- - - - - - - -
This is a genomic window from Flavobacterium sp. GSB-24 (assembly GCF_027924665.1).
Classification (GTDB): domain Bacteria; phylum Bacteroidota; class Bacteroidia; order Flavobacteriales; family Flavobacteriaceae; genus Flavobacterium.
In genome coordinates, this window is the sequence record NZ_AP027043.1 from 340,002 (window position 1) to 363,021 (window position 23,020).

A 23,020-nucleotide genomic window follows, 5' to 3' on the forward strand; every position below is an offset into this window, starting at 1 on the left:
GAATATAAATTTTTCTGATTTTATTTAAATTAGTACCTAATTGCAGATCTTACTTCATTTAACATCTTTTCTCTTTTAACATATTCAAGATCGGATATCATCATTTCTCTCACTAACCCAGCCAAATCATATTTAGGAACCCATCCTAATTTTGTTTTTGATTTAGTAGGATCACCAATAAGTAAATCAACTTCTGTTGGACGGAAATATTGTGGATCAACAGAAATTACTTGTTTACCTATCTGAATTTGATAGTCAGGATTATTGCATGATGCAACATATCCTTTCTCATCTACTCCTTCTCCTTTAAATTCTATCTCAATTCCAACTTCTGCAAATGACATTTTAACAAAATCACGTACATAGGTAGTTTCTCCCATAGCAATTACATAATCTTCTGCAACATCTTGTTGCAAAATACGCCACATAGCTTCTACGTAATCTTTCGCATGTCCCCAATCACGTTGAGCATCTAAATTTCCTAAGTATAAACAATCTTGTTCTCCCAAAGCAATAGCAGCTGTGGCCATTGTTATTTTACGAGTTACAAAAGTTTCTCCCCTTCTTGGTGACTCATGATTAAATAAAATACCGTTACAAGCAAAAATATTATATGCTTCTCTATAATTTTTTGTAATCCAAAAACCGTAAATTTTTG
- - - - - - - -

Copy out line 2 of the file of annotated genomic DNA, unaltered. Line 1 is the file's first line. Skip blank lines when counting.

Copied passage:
Classification (GTDB): domain Bacteria; phylum Bacteroidota; class Bacteroidia; order Flavobacteriales; family Flavobacteriaceae; genus Flavobacterium.